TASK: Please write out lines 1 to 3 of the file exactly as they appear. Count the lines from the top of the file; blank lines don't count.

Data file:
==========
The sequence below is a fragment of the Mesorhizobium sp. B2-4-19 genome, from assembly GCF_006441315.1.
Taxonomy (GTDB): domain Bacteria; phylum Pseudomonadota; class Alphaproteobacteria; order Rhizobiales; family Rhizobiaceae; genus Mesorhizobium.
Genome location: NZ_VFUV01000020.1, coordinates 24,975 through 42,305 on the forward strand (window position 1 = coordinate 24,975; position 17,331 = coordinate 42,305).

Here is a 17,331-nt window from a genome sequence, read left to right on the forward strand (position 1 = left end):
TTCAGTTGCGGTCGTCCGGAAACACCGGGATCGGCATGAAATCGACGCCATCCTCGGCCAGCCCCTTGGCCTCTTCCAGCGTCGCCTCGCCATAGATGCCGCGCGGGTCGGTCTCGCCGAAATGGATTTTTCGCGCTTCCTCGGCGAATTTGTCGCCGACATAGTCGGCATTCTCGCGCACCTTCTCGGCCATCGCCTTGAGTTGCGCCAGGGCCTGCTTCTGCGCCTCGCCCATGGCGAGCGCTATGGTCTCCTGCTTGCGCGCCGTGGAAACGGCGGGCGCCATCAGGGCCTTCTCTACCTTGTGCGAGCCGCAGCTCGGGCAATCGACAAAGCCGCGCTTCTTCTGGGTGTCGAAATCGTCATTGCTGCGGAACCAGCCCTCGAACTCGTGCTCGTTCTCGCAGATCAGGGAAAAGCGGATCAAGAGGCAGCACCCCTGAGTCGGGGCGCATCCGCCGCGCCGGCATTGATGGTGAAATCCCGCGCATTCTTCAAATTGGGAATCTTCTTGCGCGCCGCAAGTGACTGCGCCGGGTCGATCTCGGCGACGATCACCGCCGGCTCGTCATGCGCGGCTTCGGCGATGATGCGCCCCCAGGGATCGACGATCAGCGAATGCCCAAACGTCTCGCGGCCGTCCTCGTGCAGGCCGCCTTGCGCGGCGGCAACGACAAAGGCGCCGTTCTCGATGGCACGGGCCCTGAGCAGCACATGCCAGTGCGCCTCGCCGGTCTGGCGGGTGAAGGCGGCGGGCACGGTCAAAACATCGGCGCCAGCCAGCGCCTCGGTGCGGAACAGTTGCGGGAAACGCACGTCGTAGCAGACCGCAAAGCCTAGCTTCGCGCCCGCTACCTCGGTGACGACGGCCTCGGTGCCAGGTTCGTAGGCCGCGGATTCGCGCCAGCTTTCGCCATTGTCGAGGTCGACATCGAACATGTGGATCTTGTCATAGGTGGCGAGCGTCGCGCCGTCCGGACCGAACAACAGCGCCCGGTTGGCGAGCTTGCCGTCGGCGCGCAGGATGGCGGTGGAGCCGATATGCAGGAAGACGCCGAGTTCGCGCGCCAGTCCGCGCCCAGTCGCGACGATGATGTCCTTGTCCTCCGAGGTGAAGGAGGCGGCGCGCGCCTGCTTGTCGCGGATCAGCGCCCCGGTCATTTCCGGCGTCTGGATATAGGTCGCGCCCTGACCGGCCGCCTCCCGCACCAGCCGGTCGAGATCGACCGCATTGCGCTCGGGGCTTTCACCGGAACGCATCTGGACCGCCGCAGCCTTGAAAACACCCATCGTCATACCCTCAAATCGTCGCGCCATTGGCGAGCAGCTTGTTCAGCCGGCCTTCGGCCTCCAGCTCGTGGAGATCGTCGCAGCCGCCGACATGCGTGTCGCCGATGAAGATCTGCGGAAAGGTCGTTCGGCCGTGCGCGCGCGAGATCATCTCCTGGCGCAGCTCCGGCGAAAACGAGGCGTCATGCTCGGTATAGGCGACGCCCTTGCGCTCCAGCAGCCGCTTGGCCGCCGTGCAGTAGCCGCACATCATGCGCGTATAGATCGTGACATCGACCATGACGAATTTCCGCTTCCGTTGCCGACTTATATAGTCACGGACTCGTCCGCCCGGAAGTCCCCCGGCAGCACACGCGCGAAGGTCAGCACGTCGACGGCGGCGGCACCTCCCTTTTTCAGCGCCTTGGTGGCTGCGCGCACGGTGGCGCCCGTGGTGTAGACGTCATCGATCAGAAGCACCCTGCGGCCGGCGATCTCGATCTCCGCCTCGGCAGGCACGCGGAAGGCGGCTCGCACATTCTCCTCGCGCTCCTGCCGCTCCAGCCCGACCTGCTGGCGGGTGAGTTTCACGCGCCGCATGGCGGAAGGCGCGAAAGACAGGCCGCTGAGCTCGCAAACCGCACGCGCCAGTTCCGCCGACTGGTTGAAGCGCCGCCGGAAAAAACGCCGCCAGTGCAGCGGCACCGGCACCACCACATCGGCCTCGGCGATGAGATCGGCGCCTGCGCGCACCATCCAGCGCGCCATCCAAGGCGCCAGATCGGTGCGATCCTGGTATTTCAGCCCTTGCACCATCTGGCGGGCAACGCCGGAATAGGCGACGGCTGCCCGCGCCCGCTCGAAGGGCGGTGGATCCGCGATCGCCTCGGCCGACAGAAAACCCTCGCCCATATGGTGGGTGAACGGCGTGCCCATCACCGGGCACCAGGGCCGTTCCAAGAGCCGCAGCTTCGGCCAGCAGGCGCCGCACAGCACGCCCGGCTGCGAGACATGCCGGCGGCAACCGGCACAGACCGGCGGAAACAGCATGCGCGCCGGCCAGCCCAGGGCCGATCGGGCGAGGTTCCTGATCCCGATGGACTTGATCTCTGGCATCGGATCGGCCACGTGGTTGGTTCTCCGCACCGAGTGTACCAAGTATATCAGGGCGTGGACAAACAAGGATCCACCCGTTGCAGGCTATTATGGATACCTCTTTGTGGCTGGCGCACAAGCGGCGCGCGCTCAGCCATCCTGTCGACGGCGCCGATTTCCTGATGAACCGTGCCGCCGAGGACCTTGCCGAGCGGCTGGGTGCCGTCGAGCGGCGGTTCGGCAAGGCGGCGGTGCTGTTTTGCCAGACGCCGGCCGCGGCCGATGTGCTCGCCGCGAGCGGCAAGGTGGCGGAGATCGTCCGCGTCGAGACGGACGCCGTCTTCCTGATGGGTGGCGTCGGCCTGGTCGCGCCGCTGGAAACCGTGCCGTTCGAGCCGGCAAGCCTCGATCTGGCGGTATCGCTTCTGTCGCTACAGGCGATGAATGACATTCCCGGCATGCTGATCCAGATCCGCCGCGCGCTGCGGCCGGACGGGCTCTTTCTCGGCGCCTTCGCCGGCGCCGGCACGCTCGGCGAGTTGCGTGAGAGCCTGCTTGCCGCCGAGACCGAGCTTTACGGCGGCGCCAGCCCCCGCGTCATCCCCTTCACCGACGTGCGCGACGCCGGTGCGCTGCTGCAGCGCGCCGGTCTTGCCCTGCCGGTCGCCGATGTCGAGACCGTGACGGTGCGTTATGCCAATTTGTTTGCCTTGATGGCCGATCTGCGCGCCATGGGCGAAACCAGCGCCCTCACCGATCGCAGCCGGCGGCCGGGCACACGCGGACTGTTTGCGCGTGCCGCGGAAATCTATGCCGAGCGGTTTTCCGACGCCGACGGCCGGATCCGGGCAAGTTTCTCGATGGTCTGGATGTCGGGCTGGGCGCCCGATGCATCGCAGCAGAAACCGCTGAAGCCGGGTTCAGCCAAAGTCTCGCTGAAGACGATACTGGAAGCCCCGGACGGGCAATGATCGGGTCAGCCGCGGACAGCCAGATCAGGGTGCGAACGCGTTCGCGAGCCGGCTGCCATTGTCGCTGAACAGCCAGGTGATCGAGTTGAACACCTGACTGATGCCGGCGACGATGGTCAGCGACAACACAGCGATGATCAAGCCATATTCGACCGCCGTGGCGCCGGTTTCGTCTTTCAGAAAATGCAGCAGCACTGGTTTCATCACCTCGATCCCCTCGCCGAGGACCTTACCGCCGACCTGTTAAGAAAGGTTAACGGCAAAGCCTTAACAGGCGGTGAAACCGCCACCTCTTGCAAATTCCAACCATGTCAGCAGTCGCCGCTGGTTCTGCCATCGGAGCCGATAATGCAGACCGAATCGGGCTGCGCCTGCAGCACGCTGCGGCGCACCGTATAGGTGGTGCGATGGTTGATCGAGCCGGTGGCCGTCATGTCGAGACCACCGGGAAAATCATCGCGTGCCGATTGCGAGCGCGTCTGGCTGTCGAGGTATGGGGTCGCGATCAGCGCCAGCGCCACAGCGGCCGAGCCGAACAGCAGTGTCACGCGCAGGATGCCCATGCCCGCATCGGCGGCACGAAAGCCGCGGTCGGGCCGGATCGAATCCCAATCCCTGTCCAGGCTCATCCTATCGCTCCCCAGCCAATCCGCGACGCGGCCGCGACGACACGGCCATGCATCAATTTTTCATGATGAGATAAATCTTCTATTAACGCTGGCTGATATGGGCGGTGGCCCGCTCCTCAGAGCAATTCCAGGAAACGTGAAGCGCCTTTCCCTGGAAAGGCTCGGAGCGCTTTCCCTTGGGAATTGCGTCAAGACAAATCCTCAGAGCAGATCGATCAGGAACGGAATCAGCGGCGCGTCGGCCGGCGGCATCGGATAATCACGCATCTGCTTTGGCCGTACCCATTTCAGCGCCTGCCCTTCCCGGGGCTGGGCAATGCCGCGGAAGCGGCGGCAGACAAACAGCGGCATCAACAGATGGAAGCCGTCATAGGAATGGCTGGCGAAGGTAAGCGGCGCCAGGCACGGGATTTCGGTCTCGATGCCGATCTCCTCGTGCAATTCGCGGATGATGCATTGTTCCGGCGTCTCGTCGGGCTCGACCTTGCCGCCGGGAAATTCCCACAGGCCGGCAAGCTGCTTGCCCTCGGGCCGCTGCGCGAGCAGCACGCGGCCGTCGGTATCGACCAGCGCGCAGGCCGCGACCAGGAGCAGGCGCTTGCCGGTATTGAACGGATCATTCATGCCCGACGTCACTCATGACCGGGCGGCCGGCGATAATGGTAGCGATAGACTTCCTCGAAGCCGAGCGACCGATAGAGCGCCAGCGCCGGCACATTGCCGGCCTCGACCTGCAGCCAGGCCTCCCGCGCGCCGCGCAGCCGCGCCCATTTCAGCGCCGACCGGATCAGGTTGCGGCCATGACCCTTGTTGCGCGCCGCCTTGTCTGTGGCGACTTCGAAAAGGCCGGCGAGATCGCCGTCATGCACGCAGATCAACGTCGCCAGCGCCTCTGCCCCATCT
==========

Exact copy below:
The sequence below is a fragment of the Mesorhizobium sp. B2-4-19 genome, from assembly GCF_006441315.1.
Taxonomy (GTDB): domain Bacteria; phylum Pseudomonadota; class Alphaproteobacteria; order Rhizobiales; family Rhizobiaceae; genus Mesorhizobium.
Genome location: NZ_VFUV01000020.1, coordinates 24,975 through 42,305 on the forward strand (window position 1 = coordinate 24,975; position 17,331 = coordinate 42,305).